by: Rahul Reddy
Read the Orginal Review
Normally I’m a big fan of Sun-J’s reviews. He brings dope insight to the variety of albums that he reviews, and shows he has an extensive knowledge in all sorts of genres of music. With that being said, this rebuttal is nothing against him but just his words against Mos Def’s The New Danger.
I do agree that The New Danger is no Black on Both Sides, but did we honestly expect a second Black on Both Sides? I am a big Mos Def fan, big enough to the point where my dad copped me Black on Both Sides as my 16th birthday gift. That first Mos solo means a lot to me, that album is one of the best hip-hop albums of all time. A lot has changed since he dropped that record, Clinton was in office and people were still scared of Y2K. Do you remember how old school that Y2K scare was!? Of course, the mighty Mos will find new passions and ways to perform his music. The problem is people had expectations that Mos Def’s second solo album would be Black on Both Sides 2, when it was advertised that he was going to be on another tip!
Anyone who pays close attention to Hip-Hop knew that Mos Def’s new record was going to emulate the freedom Andre 3000 took advantage of on The Love Below. His next project was suppose to be a rock album, and if you know Mos’s music, Rock N’ Roll is a huge passion of his. Black on Both Sides includes “Rock N’ Roll," a stinging joint about how overlooked the black side of Rock N’ Roll is, so for sure The New Danger was going to have some Black Jack Johnson influence. Mos Def is insanely talented, he has the ability to sing and rap with more fury than an angry Ron Artest. I am not mad he decided to sing on a lot of this record, shit he is damn good at it. Most Mos Def fans knew what kind of record Mos was going to put out, so to call his album a disappointment due to amazing expectations is not fair to him at all. Unless of course Mos Def came through with a whack record, but The New Danger is definitely a fresh record.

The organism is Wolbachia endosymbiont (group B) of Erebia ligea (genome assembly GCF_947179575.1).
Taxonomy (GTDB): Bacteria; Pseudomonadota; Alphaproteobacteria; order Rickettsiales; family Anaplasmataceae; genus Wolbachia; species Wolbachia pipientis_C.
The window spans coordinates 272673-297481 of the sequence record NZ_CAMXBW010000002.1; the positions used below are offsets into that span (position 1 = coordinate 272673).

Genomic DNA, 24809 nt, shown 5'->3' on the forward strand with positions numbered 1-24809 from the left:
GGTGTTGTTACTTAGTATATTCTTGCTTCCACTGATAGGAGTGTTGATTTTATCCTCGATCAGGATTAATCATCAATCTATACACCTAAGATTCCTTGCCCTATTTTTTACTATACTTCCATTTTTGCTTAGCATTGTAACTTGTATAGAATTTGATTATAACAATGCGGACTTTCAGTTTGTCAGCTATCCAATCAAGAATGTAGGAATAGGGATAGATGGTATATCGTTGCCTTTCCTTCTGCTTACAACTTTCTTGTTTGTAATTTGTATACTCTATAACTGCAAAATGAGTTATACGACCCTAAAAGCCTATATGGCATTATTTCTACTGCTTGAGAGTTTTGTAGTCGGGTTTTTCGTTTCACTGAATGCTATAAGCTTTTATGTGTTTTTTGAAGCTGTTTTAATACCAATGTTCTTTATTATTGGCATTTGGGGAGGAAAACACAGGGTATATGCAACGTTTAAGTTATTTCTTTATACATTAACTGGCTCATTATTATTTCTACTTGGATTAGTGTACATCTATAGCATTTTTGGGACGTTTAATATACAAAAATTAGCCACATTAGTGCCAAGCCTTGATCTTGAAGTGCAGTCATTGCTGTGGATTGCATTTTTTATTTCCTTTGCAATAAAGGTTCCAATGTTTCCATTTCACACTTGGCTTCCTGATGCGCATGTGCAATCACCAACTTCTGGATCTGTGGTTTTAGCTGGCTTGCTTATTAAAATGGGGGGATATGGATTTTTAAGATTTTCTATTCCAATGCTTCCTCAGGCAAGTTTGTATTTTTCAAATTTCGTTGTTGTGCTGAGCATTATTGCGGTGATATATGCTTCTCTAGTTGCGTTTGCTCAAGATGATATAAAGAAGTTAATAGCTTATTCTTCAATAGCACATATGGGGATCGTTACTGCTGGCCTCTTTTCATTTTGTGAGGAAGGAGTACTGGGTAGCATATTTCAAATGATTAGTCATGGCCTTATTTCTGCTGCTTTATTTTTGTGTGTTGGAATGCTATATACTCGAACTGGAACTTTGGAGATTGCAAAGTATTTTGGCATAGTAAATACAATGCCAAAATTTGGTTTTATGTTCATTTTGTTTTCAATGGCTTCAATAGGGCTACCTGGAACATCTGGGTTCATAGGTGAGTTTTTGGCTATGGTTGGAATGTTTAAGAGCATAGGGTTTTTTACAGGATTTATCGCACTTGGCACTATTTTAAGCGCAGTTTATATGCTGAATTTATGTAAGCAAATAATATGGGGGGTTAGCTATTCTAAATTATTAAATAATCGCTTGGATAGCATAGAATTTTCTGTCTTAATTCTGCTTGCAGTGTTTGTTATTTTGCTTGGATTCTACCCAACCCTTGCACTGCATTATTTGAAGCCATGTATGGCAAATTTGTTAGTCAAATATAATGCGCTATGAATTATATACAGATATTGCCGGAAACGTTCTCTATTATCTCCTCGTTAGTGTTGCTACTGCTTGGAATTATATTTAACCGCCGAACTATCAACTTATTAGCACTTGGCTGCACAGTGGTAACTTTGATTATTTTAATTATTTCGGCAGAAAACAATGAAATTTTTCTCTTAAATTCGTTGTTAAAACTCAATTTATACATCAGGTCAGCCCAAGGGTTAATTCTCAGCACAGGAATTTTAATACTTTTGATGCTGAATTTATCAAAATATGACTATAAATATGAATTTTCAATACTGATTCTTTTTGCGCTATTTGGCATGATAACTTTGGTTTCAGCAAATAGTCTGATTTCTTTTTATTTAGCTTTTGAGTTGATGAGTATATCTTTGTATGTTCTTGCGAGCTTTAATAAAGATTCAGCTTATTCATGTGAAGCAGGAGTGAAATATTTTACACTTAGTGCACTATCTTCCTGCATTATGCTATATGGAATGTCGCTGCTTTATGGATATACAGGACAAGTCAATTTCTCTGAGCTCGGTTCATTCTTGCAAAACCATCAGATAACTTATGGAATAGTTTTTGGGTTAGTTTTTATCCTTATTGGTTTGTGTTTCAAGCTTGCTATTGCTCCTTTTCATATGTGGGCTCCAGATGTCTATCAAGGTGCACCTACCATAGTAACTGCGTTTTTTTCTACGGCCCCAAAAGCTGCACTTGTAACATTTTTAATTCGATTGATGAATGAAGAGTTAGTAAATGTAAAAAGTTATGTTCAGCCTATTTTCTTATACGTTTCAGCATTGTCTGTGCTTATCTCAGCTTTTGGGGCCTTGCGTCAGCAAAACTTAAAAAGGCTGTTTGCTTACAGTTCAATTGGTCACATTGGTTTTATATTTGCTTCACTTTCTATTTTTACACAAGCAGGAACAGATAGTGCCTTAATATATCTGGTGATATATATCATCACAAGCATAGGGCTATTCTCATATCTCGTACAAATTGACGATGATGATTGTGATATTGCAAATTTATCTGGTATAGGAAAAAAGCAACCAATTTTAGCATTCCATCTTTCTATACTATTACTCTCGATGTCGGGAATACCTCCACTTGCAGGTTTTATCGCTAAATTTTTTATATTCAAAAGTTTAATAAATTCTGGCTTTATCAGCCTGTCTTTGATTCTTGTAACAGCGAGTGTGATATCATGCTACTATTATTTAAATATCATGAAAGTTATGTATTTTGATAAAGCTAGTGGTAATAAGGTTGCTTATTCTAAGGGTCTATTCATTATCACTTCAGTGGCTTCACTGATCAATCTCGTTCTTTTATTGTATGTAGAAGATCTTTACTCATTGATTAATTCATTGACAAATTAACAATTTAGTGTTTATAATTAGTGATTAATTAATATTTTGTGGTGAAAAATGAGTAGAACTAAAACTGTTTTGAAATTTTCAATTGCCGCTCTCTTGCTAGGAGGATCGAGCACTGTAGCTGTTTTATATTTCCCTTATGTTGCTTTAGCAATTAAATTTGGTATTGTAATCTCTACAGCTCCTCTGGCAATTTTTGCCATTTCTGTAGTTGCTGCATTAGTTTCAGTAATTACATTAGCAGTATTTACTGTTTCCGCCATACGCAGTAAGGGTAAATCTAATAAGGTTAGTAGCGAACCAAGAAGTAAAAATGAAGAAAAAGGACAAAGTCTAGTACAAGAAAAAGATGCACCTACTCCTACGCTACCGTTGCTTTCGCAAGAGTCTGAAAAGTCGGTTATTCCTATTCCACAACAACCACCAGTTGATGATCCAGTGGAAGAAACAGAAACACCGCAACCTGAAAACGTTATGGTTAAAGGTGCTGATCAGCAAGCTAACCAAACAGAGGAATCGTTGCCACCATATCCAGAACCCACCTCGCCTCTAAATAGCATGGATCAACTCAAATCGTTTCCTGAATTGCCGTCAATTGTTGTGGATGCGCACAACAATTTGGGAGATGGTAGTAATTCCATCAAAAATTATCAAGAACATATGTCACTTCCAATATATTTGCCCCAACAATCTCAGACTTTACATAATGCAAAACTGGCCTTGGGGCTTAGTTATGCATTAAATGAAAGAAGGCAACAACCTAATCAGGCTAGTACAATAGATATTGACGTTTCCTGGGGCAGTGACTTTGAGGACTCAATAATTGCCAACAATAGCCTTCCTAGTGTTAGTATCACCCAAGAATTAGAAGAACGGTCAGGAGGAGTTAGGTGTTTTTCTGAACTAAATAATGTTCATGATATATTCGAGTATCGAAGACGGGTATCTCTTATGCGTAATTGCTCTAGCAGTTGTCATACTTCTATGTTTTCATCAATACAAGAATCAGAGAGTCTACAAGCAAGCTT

So let’s look at the genres Mos Def went after in this all-encompassing record. Blues, Hip-Hop, Soul (R&B – I don’t like saying r&b anymore since it reminds me of R. Kelly), and Rock among others. While the album got some rock influences, it’s not the whole record. “Blue Black Jack” is a true Blues track, and is definitely a banger. Hearing Mos spill his soul over the phatty guitar riffs from Shuggie Otis is easily a good thing. “Freaky Black Greetings,” “The Beggar,” and “The Easy Spell” are the other “Rock” joints, but Mos Def brings his own flavor to each track. “The Beggar” is on a N.E.R.D. tip with a dash of smooth sophistication from the Mighty Mos. You can’t deny Mos’s multi-talented steez the way he attacks all these genres.